Friday, December 11, 2009

It's Never Easy, But I've Seen Better Exits

On a day U.C. sold it's allotment of Sugar Bowl tickets, on a day U.C. celebrated an undefeated football season, and on a day electrifying wide receiver and return man Mardy Gilyard hoisted a team MVP trophy, all of the attention went to the proverbial "elephant in the room." The elephant being the head coaching situation. For a guy who practiced politics, I'm not sure Brian Kelly could have been more clumsy in the way he left his undefeated team behind. It's almost like he was taking advice from Tiger Woods' publicist. Sure, he had hoped to be able to keep a lid in things and tell his players first about his departure. He certainly did the right thing Monday by telling them firsthand he was going to listen to Notre Dame's offer. But it really got away from him Thursday. He had to know as soon as a deal was done it would start to seep out. It always does. Reports were seeping out of South Bend by late afternoon. Kelly had to know those reports were true. That very second he owed it to his team to tell them, and if that meant right before the banquet, so be it. Instead, players sat through the banquet while the rest of the world outside was learning Kelly was a goner and the undefeated Bearcats no longer had a head coach. It was very odd before the banquet to see young men giving interviews about the situation, the speculation, and the "elephant in the room" while their highly paid 47 year old coach with all of the answers walked in with a police escort but nary a word to say. I have no doubt Brian was sworn to secrecy by Notre Dame. That became apparent when, after the banquet, just moments after telling his players the news, he appeared on ESPN and would not admit he had accepted the job. It was numbing to watch. It would have been more numbing to witness him slipping out the back, without a single comment to the heathen media he chastised two and half years earlier for not covering his team properly. No question, Kelly did great work at U.C. and the program is much better off because of him. He set the bar high. But he left one thing behind that any coach will be able to improve upon: making a better exit.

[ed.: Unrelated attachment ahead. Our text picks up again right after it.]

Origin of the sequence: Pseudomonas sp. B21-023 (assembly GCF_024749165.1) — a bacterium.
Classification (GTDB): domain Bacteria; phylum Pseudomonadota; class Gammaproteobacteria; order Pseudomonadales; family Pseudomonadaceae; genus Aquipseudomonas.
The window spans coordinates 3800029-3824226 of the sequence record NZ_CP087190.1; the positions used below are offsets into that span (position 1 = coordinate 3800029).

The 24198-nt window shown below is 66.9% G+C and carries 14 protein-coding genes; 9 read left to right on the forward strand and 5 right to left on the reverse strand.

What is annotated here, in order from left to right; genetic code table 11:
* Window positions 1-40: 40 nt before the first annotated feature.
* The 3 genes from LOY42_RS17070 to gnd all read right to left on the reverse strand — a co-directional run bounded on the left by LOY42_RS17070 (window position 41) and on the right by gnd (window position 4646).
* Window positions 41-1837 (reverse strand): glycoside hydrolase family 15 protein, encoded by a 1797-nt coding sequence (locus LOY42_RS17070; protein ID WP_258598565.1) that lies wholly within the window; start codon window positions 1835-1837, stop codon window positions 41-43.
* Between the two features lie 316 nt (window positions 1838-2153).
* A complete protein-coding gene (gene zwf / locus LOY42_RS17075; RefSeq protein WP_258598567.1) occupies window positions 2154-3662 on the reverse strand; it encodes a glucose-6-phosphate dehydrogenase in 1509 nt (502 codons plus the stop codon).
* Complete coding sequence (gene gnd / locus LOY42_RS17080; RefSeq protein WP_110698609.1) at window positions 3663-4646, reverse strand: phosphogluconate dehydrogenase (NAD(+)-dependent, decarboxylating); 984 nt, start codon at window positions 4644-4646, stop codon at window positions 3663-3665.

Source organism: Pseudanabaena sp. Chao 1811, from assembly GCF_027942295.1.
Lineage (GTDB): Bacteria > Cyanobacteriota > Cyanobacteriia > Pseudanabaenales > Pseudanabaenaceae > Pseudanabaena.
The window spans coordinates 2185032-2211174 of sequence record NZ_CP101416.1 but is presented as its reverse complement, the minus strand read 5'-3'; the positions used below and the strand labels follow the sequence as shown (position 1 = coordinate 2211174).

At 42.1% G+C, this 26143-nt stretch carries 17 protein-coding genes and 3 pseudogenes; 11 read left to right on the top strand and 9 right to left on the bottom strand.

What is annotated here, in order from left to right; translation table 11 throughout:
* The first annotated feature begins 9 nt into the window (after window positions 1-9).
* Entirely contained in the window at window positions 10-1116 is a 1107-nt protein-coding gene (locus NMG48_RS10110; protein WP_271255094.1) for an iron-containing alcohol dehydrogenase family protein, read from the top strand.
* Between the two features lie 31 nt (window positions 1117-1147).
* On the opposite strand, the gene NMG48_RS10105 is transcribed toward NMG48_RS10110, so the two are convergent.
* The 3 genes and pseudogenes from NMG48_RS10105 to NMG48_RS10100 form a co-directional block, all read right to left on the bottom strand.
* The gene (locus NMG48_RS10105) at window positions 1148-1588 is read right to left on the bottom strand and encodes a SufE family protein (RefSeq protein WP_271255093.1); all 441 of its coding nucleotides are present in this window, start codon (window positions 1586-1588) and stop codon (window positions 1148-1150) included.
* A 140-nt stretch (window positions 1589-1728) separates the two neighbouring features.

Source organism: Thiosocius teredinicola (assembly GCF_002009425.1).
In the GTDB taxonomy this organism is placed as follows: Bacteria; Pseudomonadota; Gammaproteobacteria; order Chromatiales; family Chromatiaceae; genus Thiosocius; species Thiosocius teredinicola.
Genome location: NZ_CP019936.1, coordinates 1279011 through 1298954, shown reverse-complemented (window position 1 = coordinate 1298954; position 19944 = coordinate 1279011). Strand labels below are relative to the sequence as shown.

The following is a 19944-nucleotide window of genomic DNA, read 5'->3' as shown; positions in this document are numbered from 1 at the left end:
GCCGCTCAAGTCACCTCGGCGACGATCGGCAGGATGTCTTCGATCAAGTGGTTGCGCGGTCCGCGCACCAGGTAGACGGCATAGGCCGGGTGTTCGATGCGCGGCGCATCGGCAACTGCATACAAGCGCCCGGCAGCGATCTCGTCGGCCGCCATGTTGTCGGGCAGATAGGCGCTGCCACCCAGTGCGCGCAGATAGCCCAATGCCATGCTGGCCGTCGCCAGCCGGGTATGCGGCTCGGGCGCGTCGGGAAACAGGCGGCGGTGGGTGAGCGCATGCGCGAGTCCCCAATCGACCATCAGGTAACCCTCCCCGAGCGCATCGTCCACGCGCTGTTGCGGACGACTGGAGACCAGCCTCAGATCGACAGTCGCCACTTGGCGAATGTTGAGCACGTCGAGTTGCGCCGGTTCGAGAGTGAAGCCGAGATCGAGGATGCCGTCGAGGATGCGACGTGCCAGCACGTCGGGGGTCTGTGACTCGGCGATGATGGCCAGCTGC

1. Brian Kelly has obligations-first and foremost is his family, then his team, then the fans. He made a decision that benefits him and his family as well as fulfills a dream. Everyone knew it was coming and should not be so offended by his departure. I keep hearing about loyalty, but I would like to see some of these players in the NFL one day staying LOYAL to their team and not following the dollar.

  2. Yeah, a lot of those tickets went to scalpers. You can still get em - I found mine through this helpful site where you can compare deals from the trusted vendors:

    They also have a hilarious blog too! Check this one out:

  3. I understand the desire to earn and make more money and have no problem with Kelly leaving, however, when a General leads his troops to take the hill, he leads them to the top. He doesn't get them to the last tier before the top then abandon the troops under the auspices of "they are in good hands." Those hands may be good, but they weren't the hands that led them forward all the while.

    Again, as a Capitalist, go Kelly - go where the work is and where you can advance your career. However, as man who tries to maintain character, Kelly remains a disappointment.